Monday, March 9, 2015

Sugar Is a Prominent Contributor to Hypertension


          For years, physicians and nurses have placed those with higher than average blood pressure determinations on salt restricted diets.  This practice has persisted despite the fact that a reliable medical study by DiNicolantonio and Lucan indicated that a salt restricted diet reduces blood pressure by only 5 mmHg. There is also some indication that some subgroups of patients, (those with heart failure, and diabetes) may actually be more likely to be hospitalized when their salt is restricted. For a few patients, salt restrictions can be catastrophic.

              I first began to receive some personal evidence of this when I was expecting my third child and  I experienced some carpal tunnel syndrome.  The obstetrician explained that particularly during pregnancy, salt would cause fluid retention and could cause pressure along wrist nerves, particularly in those of us with small wrists.  I was told to restrict my salt.  I did and it made absolutely no difference to the numbness and pain in my hands. The carpal tunnel syndrome did abate however, when I severely restricted my intake of sugars, which I did independently of my physician.The carpal tunnel symptoms departed, and they never returned, even during a fourth full term pregnancy, or afterward.

           DiNicolantonio and Lucan also concluded that perhaps rather than restricting the salt intake of hypertensive patients so severely, that we should look to their sugar intake as a causation or contributor to hypertention.  We know that hypertension is a major risk factor in everything from stroke, to myocardial infarction (heart attack), kidney disease, ruptured aneurysm, and even atrial fibrillation, for some patients.   Physicians have been focused on the "salt causes hypertension" for so long that they have not fully considered the role of sugars, and they have certainly not brought this knowledge to the doorstep of the American public.

            In the US, sugars are added to everything from drinks to bread.  Baked beans are covered in brown sugar while sweet potatoes are baked with marshmallows. The average salad uses a dressing with 200-300 calories worth of often a sugared dressing. Sugar is added to tomato sauce for spaghetti. Meatballs may be marinaded in thick syrups.  Meats are glazed or painted with a sugar enriched sauce.  Many teens drink multiple sugared sodas daily.   The problem isn't the occasional dessert, piece of birthday cake, candy bar, or cookie.  The problem is that in order to sell whatever it is, it is enriched with high fructose corn syrup or covered with icing sugar !    Americans are so accustomed to the taste of sugar that food doesn't taste quite right unless it is adulterated with it !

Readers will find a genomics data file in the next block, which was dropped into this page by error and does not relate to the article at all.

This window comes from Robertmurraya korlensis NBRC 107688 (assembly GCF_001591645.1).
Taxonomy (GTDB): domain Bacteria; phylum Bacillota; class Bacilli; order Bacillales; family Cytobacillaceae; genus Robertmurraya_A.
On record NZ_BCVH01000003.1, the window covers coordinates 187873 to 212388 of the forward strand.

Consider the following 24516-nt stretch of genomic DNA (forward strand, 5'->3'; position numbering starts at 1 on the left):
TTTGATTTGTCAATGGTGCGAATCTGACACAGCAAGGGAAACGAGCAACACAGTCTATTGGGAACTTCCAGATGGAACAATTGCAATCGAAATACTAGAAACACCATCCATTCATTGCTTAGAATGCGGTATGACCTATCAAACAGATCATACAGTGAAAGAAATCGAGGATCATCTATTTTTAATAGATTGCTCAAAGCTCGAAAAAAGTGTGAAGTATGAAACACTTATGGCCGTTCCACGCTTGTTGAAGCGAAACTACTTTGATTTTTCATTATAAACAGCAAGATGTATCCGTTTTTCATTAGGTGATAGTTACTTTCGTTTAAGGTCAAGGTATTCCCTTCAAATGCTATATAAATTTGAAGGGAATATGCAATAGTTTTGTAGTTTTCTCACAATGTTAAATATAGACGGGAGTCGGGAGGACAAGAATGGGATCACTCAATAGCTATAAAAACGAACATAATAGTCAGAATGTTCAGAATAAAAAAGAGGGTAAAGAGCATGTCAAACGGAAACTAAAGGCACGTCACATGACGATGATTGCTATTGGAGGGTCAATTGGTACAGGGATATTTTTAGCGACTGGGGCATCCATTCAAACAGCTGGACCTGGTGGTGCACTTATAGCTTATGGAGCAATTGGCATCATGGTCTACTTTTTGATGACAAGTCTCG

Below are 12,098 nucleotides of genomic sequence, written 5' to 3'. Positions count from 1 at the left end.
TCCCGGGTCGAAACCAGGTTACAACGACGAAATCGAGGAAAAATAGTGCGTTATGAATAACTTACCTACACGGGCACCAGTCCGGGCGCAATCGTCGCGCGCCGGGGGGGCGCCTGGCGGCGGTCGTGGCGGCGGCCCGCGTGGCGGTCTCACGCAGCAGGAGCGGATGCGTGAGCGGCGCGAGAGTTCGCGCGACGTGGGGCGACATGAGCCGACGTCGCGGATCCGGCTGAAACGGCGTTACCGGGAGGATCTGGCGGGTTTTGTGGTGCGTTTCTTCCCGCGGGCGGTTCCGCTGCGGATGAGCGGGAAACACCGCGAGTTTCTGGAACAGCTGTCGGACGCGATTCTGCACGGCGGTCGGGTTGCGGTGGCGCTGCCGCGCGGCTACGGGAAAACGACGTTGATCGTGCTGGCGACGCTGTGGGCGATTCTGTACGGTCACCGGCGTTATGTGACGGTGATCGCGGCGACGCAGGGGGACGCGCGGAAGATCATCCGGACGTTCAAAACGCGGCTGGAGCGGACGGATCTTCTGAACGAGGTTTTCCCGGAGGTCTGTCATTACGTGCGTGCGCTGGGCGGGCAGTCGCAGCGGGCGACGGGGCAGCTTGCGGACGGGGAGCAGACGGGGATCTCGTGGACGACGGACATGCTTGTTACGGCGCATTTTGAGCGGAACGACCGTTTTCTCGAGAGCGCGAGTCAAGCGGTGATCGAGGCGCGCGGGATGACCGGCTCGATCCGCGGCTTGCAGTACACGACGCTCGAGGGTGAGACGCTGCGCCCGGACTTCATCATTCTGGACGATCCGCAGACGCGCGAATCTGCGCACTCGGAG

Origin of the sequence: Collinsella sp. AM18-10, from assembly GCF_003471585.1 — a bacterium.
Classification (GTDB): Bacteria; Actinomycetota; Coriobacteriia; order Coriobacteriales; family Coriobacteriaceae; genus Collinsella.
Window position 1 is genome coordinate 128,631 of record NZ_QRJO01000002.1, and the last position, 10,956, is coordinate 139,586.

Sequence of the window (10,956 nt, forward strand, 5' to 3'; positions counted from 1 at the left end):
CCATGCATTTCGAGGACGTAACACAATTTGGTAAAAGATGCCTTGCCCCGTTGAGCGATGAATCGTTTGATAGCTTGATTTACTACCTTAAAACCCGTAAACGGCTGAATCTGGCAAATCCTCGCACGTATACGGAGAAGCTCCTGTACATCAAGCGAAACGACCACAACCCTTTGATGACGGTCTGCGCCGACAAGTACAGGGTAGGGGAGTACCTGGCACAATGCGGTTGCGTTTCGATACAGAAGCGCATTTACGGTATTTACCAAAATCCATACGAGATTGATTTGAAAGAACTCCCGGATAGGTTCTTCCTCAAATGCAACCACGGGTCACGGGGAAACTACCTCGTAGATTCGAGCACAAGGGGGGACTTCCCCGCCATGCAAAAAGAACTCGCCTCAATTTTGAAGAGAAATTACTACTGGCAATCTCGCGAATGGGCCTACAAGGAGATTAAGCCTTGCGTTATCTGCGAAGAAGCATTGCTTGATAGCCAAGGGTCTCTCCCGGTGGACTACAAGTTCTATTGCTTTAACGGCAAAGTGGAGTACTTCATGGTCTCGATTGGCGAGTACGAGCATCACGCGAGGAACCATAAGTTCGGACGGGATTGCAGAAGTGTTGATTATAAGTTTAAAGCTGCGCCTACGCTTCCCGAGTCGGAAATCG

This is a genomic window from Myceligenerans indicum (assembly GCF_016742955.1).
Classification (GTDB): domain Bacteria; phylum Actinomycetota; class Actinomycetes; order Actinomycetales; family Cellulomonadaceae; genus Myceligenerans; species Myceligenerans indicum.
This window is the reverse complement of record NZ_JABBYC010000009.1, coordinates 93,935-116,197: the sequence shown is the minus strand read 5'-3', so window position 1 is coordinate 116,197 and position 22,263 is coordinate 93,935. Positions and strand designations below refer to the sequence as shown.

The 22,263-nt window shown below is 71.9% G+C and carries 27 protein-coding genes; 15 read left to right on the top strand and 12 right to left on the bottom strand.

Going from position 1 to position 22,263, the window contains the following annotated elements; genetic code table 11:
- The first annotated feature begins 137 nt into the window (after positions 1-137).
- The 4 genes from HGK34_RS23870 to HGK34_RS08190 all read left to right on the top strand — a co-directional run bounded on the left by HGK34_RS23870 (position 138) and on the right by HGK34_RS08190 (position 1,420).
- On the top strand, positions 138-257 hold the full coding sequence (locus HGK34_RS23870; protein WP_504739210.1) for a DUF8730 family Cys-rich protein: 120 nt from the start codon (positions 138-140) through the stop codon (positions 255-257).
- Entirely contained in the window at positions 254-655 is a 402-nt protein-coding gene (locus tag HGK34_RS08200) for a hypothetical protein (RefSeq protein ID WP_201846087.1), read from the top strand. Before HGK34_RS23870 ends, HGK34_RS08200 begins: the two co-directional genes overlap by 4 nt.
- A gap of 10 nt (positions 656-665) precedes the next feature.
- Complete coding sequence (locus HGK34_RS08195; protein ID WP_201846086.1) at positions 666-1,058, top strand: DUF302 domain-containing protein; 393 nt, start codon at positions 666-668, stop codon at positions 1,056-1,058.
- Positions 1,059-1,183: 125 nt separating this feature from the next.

Also according to the study, three hundred years ago human beings ingested naturally occurring sugars. Their annual intake per year was two to three pounds of sugar per year.  When studied, the average American ingests 77-152 pounds of sugar per year.   This means that some of them are getting 25% of their daily calories from pure sugar.

             We know that high dietary sugar causes fluid retention.  We know that it is a contributor to hypertension.  We know that high sugar intake is implicated in dyslipidemia.   (Discontinue someones sugared sodas and watch their triglycerides plummet !)   We also know that sugar increases the myocardial need for oxygen.  We also know that sugar increases inflammation.     As an endocrinologist once told me, 

 "Sucrose is rocket fuel for human beings."   In the long term it is poisonous to human beings.  It just kills diabetics sooner !

           As I have said many times, one size fits all is not a way to practice public health.  If your salt is restricted and your hypertension has diminished, then you should not make changes.  If you are taking anti-hypertensives and they are working, then don't abruptly discontinue a drug which is preventing a stroke.  However, if you are beginning to lose the battle with hypertension, and you are finding that you need more and more drugs in order to keep your blood pressure in just above the normal range, then download the study I mentioned in the first paragraph, make an appointment with your doctor, and get him to refer you to a dietician who can help you craft a diet with less sucrose. I can promise you that with less sucrose in the machine, that you will indeed feel better and that you will function better.

           I can also promise you that when you leave out a lot of the sugar that used to be in your diet that relatives won't want to spend Thanksgiving at your house.  You may well also notice an improvement in both your systolic and diastolic blood pressure readings.

           If you are a serious prepper or survivalist then perhaps, rather than stocking all that sugar and those drugs for hypertension, you should stock more fruits and vegetables and less sugar.